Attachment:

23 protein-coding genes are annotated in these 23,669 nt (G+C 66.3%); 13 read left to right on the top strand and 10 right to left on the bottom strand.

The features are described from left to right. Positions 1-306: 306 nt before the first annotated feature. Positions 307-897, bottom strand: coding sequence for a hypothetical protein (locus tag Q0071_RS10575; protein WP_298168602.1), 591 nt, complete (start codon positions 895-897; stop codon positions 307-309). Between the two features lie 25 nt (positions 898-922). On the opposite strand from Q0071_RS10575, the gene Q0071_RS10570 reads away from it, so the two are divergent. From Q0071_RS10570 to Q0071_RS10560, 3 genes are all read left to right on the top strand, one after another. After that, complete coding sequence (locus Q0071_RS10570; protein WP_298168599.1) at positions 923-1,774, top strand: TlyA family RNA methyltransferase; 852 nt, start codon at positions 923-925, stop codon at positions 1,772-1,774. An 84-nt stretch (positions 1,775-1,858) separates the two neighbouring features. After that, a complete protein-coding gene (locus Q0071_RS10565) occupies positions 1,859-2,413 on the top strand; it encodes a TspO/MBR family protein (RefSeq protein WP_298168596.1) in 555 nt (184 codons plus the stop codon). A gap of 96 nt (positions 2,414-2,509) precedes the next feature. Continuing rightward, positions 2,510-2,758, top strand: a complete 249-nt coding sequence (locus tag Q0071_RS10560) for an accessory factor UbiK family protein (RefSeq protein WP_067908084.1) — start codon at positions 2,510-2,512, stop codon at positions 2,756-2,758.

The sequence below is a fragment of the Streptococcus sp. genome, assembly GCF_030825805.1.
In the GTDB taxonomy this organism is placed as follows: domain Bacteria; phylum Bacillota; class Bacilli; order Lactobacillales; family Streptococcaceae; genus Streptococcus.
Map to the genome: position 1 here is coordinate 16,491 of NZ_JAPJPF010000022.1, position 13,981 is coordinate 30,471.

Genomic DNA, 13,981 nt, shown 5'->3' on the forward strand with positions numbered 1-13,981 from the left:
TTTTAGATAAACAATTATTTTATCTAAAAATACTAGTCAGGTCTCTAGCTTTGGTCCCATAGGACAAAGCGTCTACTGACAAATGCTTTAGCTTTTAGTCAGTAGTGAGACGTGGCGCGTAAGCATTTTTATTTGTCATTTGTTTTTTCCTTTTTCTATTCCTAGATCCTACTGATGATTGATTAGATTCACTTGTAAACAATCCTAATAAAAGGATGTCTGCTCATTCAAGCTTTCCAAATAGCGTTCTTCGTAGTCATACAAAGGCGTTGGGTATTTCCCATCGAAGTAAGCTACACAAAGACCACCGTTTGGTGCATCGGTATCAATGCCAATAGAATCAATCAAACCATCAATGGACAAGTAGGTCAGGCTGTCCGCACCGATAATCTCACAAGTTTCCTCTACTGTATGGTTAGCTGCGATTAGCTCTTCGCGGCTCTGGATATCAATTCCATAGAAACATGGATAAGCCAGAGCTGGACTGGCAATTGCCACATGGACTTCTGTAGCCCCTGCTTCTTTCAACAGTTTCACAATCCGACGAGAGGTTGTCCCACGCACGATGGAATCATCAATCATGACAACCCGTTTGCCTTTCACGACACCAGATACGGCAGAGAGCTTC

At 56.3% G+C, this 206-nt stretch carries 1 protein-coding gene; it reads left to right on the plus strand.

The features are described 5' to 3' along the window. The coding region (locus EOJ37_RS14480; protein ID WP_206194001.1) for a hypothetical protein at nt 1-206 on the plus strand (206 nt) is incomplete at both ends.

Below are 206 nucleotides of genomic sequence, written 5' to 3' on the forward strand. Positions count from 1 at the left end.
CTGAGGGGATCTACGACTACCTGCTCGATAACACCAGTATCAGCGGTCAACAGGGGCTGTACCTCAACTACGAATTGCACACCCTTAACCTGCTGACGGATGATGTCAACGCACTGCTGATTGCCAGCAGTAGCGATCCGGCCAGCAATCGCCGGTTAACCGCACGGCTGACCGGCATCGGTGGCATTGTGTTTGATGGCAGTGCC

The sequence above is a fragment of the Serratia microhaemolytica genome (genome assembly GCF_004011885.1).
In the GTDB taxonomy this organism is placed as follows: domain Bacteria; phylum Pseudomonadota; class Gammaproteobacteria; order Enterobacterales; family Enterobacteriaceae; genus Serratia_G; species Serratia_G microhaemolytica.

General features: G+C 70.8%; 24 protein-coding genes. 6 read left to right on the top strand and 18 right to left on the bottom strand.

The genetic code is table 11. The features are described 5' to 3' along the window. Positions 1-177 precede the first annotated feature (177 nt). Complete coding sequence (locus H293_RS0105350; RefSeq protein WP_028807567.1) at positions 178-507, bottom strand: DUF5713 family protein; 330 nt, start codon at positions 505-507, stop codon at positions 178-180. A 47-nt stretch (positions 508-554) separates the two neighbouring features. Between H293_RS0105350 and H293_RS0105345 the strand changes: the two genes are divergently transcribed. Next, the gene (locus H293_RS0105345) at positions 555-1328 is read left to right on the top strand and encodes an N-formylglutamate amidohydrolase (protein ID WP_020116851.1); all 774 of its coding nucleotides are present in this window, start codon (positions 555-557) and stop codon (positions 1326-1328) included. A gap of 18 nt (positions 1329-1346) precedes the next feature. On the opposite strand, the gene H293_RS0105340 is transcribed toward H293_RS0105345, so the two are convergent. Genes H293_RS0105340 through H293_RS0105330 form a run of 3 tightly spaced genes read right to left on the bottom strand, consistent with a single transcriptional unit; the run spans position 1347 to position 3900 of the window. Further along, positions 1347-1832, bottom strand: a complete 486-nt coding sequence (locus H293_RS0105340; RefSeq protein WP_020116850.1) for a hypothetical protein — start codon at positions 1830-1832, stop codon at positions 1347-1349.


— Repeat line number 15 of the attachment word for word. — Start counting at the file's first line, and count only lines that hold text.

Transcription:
The genetic code is table 11. The features are described 5' to 3' along the window. Positions 1-177 precede the first annotated feature (177 nt). Complete coding sequence (locus H293_RS0105350; RefSeq protein WP_028807567.1) at positions 178-507, bottom strand: DUF5713 family protein; 330 nt, start codon at positions 505-507, stop codon at positions 178-180. A 47-nt stretch (positions 508-554) separates the two neighbouring features. Between H293_RS0105350 and H293_RS0105345 the strand changes: the two genes are divergently transcribed. Next, the gene (locus H293_RS0105345) at positions 555-1328 is read left to right on the top strand and encodes an N-formylglutamate amidohydrolase (protein ID WP_020116851.1); all 774 of its coding nucleotides are present in this window, start codon (positions 555-557) and stop codon (positions 1326-1328) included. A gap of 18 nt (positions 1329-1346) precedes the next feature. On the opposite strand, the gene H293_RS0105340 is transcribed toward H293_RS0105345, so the two are convergent. Genes H293_RS0105340 through H293_RS0105330 form a run of 3 tightly spaced genes read right to left on the bottom strand, consistent with a single transcriptional unit; the run spans position 1347 to position 3900 of the window. Further along, positions 1347-1832, bottom strand: a complete 486-nt coding sequence (locus H293_RS0105340; RefSeq protein WP_020116850.1) for a hypothetical protein — start codon at positions 1830-1832, stop codon at positions 1347-1349.